November 23, 1998
by Andrew Walgamott, staff reporter
BOTHELL--In an era when the word "connect" has come to conjure images of things electronic, Cathleen Wiggins is a reminder of its human aspect.
Most recently, Bothell Fire and E.M.S.'s public fire educator put Bothell High School students in touch with a photographer, firefighters, and members of the community to create and produce a calendar that's anything but the typical beefcake calendar.
If assisting on a calendar seems like a long way from the job a "public fire educator" should be doing, you're right and wrong. The job has evolved since Wiggins transferred to the fire department seven years ago. Her boss, Fire Chief Marcus Kragness, says the position is now--for lack of a better word--a "connector." And he says it may take a nationwide search to replace Wiggins.
Last week was Wiggins' last with the city of Bothell where she's worked since 1989. She left for her new home in Montana last Friday to join her husband, Jerry, who suffers from arthritis made worse by Western Washington's damp climate.
"She will truly be missed," said Dave Leggett, Wiggins' counterpart at the Woodinville Fire & Life Safety District.
Wiggins, 41, was hired as an office specialist in Bothell's public works department in 1989. In 1991, she transferred to the Fire Department as a fire prevention specialist, "a dream come true," she said.
"When I grew up, I didn't know what I wanted to be," she said. Wiggins was a Navy brat who never lived in any one place longer than six years. It wasn't until she worked for a Wyoming fire department where got her feet wet in public education that she knew the direction her life was to go.
"I was 29, and I decided it was what I wanted to be full-time," she said. But realizing that opportunities were limited in Wyoming, she moved to Washington and eventually got on with the city of Bothell.
Wiggins was a perfect match for the direction Kragness is taking Bothell Fire, connecting the firefighters with the community and vice versa. "She's done a great job [projecting the vision]. It's in her heart, in her core. It's just a part of who she is," Kragness said.
Confirms Jenny Bell, a former Northshore School District teacher who's known Wiggins for the past seven years, "She really built up a rapport with the community."
Wiggins' position has evolved through time. Early on, she was "Poof, the Clown," who taught grade-schoolers about safety. The name "Poof" came from her long, golden-brown hair, which, along with her ever present smile, are her trademarks. Later, she helped bring firefighters back into schools with the "Firefighters as Role Models" program.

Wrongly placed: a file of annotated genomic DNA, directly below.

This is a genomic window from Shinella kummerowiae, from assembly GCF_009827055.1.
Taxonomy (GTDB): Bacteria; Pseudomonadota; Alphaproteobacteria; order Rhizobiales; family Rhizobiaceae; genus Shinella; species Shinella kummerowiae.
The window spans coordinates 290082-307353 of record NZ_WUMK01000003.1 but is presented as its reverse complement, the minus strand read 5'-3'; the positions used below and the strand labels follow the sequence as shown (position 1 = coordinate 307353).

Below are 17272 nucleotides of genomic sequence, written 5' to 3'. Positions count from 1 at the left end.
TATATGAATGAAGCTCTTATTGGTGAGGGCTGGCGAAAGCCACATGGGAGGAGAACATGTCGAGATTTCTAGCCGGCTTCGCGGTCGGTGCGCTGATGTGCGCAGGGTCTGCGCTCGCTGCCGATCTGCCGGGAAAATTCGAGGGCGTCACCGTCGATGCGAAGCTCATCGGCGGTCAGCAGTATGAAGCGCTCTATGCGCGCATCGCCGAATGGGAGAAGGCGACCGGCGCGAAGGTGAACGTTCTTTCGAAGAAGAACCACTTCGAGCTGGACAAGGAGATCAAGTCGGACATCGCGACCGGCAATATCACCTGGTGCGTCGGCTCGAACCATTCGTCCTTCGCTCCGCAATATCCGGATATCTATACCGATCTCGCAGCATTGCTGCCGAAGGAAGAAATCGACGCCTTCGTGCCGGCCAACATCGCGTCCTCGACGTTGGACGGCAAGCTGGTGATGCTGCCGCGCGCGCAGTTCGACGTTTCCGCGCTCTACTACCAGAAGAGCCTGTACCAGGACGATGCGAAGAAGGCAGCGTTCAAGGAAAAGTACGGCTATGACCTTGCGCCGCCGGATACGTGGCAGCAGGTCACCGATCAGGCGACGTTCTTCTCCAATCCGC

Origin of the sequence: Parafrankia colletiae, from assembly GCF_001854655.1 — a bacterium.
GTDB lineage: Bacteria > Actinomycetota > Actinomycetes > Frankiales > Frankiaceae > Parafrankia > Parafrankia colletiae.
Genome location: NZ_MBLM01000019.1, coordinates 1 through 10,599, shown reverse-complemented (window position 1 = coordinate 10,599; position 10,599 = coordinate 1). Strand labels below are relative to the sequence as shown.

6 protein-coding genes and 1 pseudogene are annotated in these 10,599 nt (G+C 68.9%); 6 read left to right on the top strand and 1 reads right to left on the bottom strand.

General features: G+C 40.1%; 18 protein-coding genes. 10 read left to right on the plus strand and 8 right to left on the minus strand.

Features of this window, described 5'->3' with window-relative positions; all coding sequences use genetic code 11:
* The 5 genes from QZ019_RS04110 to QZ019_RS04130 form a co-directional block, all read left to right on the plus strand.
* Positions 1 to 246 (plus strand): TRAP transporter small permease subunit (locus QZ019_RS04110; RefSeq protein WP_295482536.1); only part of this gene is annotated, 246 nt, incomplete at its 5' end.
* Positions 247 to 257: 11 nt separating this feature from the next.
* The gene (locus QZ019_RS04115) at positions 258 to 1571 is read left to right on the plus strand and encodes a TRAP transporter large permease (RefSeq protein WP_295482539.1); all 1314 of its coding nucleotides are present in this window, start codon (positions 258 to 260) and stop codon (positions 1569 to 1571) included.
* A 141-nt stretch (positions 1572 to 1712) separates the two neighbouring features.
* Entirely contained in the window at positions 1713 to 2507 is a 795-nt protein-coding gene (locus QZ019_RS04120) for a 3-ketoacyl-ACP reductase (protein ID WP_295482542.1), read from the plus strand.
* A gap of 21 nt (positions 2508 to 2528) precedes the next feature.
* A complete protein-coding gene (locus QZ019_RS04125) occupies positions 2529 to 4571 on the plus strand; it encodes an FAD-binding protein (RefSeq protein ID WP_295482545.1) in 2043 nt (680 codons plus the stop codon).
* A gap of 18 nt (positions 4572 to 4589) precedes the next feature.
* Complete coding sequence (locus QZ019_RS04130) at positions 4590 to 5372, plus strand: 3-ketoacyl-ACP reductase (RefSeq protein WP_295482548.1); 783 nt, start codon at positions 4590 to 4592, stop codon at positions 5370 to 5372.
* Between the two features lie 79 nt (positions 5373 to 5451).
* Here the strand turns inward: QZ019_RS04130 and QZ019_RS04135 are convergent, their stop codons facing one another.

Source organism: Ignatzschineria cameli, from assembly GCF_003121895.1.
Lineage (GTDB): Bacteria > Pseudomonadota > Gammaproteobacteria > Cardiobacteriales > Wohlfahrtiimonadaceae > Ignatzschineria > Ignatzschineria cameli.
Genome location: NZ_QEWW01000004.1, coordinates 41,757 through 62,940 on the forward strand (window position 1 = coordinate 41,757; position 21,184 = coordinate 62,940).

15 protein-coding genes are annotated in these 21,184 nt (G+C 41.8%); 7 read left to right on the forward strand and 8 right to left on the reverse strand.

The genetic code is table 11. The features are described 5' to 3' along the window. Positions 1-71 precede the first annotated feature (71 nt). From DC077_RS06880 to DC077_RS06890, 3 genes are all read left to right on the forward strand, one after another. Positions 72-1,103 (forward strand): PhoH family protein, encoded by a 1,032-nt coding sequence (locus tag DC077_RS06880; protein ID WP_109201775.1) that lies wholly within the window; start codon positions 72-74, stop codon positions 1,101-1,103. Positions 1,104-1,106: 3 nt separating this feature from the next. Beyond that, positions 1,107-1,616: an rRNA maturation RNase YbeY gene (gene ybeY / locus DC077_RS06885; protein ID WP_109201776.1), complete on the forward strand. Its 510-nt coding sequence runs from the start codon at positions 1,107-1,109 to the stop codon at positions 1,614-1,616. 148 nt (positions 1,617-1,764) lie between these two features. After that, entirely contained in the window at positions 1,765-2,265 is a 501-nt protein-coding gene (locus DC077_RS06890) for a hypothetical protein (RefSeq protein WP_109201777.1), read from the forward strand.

Her work also allowed her into people's lives along Main Street and local senior centers, a rewarding experience for the public and Wiggins. Meeting with the elderly was like opening the pages of history. One gentleman she chatted with at the Woodway Inn Retirement Center knew baseball greats Satchell Paige and Babe Ruth. Another woman described to her the air raid drills of World War II.
Patricia Gallagher, administrative assistant at the Woodway added, "She's really a nice lady. I know the residents liked her."
Bothell High students Aislinn Stewart, Mandy Ladd, and Kelli Bartlett praised Wiggins' helpfulness on the calendar at her going-away party last week. "We just barely got the project out of our mouth," says Stewart, "and Cathleen was like, 'yeah!'"
"All I did was connect," a modest Wiggins said. The calendar, which features the stories of community members touched by firefighters as well as safety tips, will be available Dec. 12 at the Bothell Safeway for a small donation that will go to the Northwest Burn Foundation.
Wiggins was Bothell's public information officer, the first link between calamity and the media. But she says the bigger role of being where accidents and fires strike is to help the victims deal with the crisis. "I've sat with widows while waiting for the coroner. I've helped acquire housing for families who were burned out," she said.
Leggett said one of her skills was adding a "sense of warmth in chaotic situations."
For now, Wiggins says she'll take a few months off, her first serious time away from working since she was 19. "I don't know [what I'll do next]. But that's the other exciting part--an opportunity to find a whole new career. And I'm excited about that. I do know I'll work doing something with people," she said. "I feel confident I can do anything I put my mind to."
Asked if there was any special message she'd like to leave behind, Wiggins replied, "Take the time to build relationships here. What you give, you get back twofold."